I started working in a record shop in Bury in 1990 where I met my best mate, Tony Pipes. I was in a band playing guitar and he was in a Hip-Hop band sampling music. We both got independent record deals, and then we became friends, started doing loads of crazy stuff together and then decided to form a band. Within about a year of being the Space Monkeys, Tony Wilson from Factory Records came down to see us and signed us up.


Space Monkeys is a cracking name – where did it come from?

Growing up, myself and Tony had the same kind of influences – we were kids from the 70s. So, stuff like Planet of the Apes, Star Wars, Battlestar Galactica – everything that if you were a kid in the 70s would remember. So, it’s kind of a mix of all our favourite things; space, monkeys and apes.

That’s pretty cool. Can you put your finger on who your biggest influence is or is there just too many?

No, I can answer that straight away – Bob Dylan. As a song-writer, I’m not a great musician and I can’t particularly sing, but I think I can write pretty decent songs and that’s because of listening to Bob Dylan’s songs. Bob Dylan writes in a very traditional style because his influences were folk, roots, country and blues. But then, to make his music unique he added surreal imagery, beat poetry, and then fused with rock n roll. So yeah, he’s my biggest influence.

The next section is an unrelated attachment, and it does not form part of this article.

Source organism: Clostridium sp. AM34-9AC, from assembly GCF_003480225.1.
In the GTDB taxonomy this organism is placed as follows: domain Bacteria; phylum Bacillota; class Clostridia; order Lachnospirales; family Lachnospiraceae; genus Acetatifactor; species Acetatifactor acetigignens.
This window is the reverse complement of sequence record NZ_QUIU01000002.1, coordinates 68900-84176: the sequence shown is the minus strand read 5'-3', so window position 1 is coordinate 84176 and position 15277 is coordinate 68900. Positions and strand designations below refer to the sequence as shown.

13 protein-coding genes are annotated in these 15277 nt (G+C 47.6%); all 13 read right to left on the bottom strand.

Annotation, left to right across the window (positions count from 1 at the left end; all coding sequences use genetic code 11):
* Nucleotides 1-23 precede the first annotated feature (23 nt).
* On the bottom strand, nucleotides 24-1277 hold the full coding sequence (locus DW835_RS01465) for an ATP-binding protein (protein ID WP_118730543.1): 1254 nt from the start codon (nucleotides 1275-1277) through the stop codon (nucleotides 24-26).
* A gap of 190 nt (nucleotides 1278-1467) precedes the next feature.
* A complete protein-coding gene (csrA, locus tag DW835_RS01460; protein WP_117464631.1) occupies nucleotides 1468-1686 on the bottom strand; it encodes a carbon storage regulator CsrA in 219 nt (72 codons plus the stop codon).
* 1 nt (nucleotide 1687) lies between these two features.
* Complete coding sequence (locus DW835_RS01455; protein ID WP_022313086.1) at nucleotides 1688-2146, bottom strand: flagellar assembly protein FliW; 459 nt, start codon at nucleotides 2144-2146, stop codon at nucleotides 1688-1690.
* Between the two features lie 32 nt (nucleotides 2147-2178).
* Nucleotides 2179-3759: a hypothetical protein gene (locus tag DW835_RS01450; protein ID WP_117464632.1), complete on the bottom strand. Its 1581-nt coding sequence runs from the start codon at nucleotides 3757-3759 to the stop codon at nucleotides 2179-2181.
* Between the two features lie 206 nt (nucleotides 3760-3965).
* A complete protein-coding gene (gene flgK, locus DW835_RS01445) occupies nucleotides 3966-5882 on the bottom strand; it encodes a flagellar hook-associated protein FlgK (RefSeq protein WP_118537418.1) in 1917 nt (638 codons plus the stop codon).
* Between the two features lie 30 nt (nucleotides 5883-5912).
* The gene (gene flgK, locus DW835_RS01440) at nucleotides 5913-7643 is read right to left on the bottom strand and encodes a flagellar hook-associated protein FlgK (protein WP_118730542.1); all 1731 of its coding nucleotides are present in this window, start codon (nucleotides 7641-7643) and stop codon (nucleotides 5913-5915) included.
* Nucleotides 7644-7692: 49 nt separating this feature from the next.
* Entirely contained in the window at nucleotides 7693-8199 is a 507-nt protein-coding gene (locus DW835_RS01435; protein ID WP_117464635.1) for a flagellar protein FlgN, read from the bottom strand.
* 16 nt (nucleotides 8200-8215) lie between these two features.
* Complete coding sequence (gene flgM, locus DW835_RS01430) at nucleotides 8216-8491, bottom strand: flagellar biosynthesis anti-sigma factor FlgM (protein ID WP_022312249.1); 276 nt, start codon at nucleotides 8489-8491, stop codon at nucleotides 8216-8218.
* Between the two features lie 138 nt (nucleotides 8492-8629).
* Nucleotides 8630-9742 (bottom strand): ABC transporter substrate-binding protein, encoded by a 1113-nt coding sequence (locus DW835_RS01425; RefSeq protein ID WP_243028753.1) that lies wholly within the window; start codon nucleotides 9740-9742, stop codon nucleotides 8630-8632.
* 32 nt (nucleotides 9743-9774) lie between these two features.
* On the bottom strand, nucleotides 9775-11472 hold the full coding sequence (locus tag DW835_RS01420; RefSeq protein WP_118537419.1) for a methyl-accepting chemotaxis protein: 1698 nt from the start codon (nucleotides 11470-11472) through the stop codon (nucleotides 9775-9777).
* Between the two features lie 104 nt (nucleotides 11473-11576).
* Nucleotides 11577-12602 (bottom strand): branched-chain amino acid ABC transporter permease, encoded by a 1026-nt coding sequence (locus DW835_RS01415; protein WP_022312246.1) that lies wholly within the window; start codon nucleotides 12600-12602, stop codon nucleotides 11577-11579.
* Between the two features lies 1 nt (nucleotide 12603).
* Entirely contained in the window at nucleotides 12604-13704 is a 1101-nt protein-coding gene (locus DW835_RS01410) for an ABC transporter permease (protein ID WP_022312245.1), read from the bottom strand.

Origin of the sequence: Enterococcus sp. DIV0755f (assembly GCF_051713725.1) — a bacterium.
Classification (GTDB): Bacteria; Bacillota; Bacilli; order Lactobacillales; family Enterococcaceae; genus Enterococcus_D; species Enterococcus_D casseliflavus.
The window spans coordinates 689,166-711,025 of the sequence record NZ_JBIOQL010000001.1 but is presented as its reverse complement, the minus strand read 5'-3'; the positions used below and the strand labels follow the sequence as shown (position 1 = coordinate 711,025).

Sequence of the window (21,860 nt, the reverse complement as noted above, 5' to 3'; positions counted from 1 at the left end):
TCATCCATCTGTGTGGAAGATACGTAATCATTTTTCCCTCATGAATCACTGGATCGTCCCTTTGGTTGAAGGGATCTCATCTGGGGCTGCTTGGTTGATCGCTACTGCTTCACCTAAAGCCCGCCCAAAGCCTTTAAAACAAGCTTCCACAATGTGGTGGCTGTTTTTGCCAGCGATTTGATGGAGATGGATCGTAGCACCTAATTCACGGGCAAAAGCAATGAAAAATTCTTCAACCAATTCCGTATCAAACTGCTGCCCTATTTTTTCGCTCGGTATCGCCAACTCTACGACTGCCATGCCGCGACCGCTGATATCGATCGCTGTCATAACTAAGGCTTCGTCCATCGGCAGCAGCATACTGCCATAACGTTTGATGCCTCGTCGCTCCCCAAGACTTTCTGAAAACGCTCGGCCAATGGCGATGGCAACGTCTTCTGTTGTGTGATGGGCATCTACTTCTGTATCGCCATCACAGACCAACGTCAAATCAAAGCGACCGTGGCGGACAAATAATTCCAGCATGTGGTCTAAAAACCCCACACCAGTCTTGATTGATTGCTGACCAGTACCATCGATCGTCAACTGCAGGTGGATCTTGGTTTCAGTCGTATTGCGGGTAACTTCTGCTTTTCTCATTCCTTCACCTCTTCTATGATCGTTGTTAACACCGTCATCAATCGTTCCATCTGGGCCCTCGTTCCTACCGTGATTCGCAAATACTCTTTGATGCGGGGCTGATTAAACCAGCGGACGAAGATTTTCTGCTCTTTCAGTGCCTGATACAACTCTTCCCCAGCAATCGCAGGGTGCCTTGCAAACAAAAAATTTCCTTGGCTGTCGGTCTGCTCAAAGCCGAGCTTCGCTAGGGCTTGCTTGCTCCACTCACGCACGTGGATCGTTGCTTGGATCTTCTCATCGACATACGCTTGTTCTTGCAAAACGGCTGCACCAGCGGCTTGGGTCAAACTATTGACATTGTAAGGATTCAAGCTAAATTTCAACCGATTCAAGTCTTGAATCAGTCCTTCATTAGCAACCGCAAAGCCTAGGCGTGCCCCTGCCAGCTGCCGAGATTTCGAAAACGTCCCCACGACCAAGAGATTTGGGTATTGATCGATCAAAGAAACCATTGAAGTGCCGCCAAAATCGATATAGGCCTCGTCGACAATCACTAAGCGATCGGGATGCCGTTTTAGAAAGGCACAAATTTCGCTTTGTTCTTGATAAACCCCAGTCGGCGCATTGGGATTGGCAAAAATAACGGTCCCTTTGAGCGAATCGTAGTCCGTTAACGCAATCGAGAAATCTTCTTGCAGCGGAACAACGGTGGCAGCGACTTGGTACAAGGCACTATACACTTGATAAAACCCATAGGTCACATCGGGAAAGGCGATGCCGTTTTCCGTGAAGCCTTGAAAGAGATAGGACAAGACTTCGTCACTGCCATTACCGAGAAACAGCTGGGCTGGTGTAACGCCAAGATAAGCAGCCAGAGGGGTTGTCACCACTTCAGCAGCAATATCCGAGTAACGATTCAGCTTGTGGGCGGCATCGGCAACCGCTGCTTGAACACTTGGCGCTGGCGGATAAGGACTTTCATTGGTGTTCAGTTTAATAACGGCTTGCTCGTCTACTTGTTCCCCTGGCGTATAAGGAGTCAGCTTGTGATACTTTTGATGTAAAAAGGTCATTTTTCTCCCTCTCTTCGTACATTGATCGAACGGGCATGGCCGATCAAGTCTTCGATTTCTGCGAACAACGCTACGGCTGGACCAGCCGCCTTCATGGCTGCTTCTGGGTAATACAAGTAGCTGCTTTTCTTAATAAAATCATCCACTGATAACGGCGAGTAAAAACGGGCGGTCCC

So, it’s been 20 years since you released your last album – what have you all been up to?

Life. What’s the John Lennon quote, ‘life is what happens to you when you’re busy making other plans’. I’ve done a few different things musically, but the main focus for my life musically has always been Space Monkeys. We had a great adventure in the 90s, it came to an end, the band split up and everyone went different ways. After a period of time, we decided to get back together just to play some shows and gigs, and then decided to start writing again.

Well, it’s great to see you all back together. Would you say anything has changed since you released the last album?

The line-up has changed. However, the spirit and philosophy of the band is still the same and the influence and core of the band remains. What we are doing now is writing in a different style. The important thing that we are trying to do is to get the original spirit and soul of the band across. The great thing about being in the studio, and having the time in a great space like this, is be able to use your imagination and pull all the creative ideas together into a big melting pot.

What’s inspiring the new album?